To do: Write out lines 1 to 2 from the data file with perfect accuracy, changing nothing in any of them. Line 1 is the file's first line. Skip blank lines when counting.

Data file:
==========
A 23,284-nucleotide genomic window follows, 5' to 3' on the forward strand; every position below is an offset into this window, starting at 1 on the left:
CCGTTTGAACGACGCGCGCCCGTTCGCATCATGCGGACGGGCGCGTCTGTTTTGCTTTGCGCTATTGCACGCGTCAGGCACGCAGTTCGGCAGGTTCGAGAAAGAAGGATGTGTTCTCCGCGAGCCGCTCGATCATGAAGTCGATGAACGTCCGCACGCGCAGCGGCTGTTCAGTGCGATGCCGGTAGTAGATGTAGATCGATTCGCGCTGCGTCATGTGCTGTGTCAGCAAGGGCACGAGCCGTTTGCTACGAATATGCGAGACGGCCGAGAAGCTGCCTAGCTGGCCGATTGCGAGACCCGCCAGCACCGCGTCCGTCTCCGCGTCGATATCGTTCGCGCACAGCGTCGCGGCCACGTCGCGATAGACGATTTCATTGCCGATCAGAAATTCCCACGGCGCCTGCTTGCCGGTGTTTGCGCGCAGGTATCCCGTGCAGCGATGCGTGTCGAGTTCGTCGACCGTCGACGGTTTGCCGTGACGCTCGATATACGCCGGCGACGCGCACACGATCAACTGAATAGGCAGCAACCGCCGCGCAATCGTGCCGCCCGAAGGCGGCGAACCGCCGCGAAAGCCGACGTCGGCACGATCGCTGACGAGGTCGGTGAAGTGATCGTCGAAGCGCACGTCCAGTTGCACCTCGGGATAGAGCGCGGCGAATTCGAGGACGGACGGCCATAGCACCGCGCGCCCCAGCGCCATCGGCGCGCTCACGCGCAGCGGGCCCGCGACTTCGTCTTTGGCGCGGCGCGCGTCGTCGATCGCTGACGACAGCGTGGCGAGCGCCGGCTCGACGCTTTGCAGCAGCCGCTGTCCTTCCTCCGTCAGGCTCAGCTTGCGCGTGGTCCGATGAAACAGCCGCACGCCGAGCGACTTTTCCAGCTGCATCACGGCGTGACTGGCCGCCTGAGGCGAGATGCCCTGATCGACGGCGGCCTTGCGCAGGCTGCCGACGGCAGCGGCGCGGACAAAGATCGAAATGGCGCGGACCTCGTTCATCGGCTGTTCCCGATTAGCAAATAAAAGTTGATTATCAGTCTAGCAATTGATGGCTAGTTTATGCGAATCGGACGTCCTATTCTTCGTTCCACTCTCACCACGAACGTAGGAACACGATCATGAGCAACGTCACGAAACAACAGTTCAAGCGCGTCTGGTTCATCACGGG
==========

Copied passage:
A 23,284-nucleotide genomic window follows, 5' to 3' on the forward strand; every position below is an offset into this window, starting at 1 on the left:
CCGTTTGAACGACGCGCGCCCGTTCGCATCATGCGGACGGGCGCGTCTGTTTTGCTTTGCGCTATTGCACGCGTCAGGCACGCAGTTCGGCAGGTTCGAGAAAGAAGGATGTGTTCTCCGCGAGCCGCTCGATCATGAAGTCGATGAACGTCCGCACGCGCAGCGGCTGTTCAGTGCGATGCCGGTAGTAGATGTAGATCGATTCGCGCTGCGTCATGTGCTGTGTCAGCAAGGGCACGAGCCGTTTGCTACGAATATGCGAGACGGCCGAGAAGCTGCCTAGCTGGCCGATTGCGAGACCCGCCAGCACCGCGTCCGTCTCCGCGTCGATATCGTTCGCGCACAGCGTCGCGGCCACGTCGCGATAGACGATTTCATTGCCGATCAGAAATTCCCACGGCGCCTGCTTGCCGGTGTTTGCGCGCAGGTATCCCGTGCAGCGATGCGTGTCGAGTTCGTCGACCGTCGACGGTTTGCCGTGACGCTCGATATACGCCGGCGACGCGCACACGATCAACTGAATAGGCAGCAACCGCCGCGCAATCGTGCCGCCCGAAGGCGGCGAACCGCCGCGAAAGCCGACGTCGGCACGATCGCTGACGAGGTCGGTGAAGTGATCGTCGAAGCGCACGTCCAGTTGCACCTCGGGATAGAGCGCGGCGAATTCGAGGACGGACGGCCATAGCACCGCGCGCCCCAGCGCCATCGGCGCGCTCACGCGCAGCGGGCCCGCGACTTCGTCTTTGGCGCGGCGCGCGTCGTCGATCGCTGACGACAGCGTGGCGAGCGCCGGCTCGACGCTTTGCAGCAGCCGCTGTCCTTCCTCCGTCAGGCTCAGCTTGCGCGTGGTCCGATGAAACAGCCGCACGCCGAGCGACTTTTCCAGCTGCATCACGGCGTGACTGGCCGCCTGAGGCGAGATGCCCTGATCGACGGCGGCCTTGCGCAGGCTGCCGACGGCAGCGGCGCGGACAAAGATCGAAATGGCGCGGACCTCGTTCATCGGCTGTTCCCGATTAGCAAATAAAAGTTGATTATCAGTCTAGCAATTGATGGCTAGTTTATGCGAATCGGACGTCCTATTCTTCGTTCCACTCTCACCACGAACGTAGGAACACGATCATGAGCAACGTCACGAAACAACAGTTCAAGCGCGTCTGGTTCATCACGGG